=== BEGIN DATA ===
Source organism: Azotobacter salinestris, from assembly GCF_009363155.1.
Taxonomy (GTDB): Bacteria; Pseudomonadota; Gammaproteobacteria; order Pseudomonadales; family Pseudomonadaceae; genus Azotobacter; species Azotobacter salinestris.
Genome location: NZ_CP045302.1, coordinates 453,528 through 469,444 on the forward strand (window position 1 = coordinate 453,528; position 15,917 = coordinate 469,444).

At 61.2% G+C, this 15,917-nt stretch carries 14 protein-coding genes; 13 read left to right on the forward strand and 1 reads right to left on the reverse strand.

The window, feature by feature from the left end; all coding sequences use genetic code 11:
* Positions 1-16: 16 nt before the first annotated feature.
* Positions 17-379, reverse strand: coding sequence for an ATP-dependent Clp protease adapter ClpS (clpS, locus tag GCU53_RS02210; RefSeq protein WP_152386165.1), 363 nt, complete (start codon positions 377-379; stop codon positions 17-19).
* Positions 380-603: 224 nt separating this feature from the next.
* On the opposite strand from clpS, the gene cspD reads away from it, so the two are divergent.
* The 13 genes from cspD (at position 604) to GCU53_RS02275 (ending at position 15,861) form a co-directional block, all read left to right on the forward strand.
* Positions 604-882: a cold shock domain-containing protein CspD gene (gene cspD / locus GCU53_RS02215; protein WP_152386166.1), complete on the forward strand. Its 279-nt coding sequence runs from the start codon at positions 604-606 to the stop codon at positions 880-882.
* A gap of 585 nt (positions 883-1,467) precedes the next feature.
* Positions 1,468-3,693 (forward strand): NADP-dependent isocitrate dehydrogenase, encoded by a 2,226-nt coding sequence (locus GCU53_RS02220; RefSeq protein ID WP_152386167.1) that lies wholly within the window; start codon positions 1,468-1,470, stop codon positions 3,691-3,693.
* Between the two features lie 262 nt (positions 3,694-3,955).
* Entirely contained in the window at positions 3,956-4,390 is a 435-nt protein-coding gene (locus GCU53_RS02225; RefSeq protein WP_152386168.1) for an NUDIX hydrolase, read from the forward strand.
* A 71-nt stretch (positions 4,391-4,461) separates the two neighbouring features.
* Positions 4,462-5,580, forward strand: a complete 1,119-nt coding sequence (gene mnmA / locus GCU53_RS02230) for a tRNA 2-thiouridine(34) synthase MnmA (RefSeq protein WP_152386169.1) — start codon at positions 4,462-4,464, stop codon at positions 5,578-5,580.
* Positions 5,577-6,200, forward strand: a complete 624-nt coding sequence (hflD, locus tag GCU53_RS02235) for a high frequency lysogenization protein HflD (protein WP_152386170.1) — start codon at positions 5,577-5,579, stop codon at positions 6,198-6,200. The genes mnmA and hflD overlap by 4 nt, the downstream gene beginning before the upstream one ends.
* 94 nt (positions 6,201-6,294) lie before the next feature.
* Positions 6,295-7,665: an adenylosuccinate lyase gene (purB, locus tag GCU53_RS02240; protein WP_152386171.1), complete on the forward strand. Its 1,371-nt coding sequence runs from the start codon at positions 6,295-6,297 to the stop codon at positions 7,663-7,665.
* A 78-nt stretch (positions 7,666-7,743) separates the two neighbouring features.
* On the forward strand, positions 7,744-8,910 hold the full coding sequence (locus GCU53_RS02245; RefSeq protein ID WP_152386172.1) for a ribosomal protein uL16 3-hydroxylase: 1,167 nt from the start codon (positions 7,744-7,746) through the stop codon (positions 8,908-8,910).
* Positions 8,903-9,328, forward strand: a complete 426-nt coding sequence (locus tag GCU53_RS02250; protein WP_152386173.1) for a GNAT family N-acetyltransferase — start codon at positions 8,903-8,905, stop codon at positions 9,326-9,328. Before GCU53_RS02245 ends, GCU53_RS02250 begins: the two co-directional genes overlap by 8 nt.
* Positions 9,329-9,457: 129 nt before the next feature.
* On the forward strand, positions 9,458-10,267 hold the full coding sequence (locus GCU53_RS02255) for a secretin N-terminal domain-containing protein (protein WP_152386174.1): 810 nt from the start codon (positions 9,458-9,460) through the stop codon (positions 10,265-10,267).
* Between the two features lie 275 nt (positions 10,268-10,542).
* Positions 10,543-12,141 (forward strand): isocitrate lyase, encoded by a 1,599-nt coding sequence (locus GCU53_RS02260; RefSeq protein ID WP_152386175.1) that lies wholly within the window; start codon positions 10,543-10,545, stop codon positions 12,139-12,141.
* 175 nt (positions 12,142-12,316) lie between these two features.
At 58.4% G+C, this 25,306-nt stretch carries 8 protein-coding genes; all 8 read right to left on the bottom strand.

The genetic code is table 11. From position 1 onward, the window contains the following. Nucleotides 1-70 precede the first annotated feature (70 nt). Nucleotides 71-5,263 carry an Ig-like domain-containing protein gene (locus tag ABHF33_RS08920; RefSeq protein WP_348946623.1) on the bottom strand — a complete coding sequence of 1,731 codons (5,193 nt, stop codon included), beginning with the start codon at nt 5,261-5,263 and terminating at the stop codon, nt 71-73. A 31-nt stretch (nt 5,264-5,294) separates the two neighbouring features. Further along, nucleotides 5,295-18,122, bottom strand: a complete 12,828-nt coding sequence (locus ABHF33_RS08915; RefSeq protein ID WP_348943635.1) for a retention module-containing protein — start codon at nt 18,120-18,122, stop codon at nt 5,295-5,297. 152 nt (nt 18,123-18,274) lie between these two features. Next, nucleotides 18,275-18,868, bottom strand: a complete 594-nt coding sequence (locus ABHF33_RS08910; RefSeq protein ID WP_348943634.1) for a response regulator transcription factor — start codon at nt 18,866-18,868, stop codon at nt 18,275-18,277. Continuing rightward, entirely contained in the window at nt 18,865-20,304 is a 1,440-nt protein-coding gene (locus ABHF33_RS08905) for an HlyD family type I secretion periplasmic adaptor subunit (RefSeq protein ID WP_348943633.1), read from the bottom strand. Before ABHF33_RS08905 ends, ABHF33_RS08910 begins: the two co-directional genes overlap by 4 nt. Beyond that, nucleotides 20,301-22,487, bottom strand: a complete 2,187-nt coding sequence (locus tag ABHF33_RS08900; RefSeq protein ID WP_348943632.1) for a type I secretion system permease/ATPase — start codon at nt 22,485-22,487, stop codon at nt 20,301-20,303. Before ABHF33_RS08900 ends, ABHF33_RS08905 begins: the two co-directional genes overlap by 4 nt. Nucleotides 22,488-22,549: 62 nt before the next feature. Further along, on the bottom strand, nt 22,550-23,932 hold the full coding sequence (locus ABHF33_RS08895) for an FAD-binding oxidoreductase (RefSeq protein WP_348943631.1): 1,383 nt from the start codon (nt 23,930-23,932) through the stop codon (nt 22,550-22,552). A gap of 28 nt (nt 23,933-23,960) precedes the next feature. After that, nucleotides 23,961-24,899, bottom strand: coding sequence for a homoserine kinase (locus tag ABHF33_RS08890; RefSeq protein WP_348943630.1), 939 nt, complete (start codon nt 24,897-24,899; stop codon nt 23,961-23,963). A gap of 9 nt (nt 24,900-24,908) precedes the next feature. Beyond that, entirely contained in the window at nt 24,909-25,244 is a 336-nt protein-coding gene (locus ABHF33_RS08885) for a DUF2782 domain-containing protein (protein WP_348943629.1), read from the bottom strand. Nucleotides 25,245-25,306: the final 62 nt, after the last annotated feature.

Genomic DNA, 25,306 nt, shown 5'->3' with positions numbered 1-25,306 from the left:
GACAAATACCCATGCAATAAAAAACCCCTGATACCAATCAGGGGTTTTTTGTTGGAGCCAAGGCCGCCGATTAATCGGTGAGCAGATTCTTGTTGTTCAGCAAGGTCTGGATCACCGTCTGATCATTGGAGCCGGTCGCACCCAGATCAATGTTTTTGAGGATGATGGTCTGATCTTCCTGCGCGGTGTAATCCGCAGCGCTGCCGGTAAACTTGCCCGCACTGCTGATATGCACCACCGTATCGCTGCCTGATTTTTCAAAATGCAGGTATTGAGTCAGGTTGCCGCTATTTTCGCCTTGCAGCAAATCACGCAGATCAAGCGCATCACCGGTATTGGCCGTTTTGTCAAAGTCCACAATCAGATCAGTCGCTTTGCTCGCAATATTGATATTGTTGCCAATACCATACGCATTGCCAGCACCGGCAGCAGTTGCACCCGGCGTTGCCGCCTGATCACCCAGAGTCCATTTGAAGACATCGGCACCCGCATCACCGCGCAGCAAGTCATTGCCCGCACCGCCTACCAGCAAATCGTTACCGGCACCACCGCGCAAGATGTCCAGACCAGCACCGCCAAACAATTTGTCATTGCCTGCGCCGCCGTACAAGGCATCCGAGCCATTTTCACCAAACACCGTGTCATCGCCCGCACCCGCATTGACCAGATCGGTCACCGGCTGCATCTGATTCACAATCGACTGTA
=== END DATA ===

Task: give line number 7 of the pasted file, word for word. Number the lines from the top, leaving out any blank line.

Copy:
* Positions 17-379, reverse strand: coding sequence for an ATP-dependent Clp protease adapter ClpS (clpS, locus tag GCU53_RS02210; RefSeq protein WP_152386165.1), 363 nt, complete (start codon positions 377-379; stop codon positions 17-19).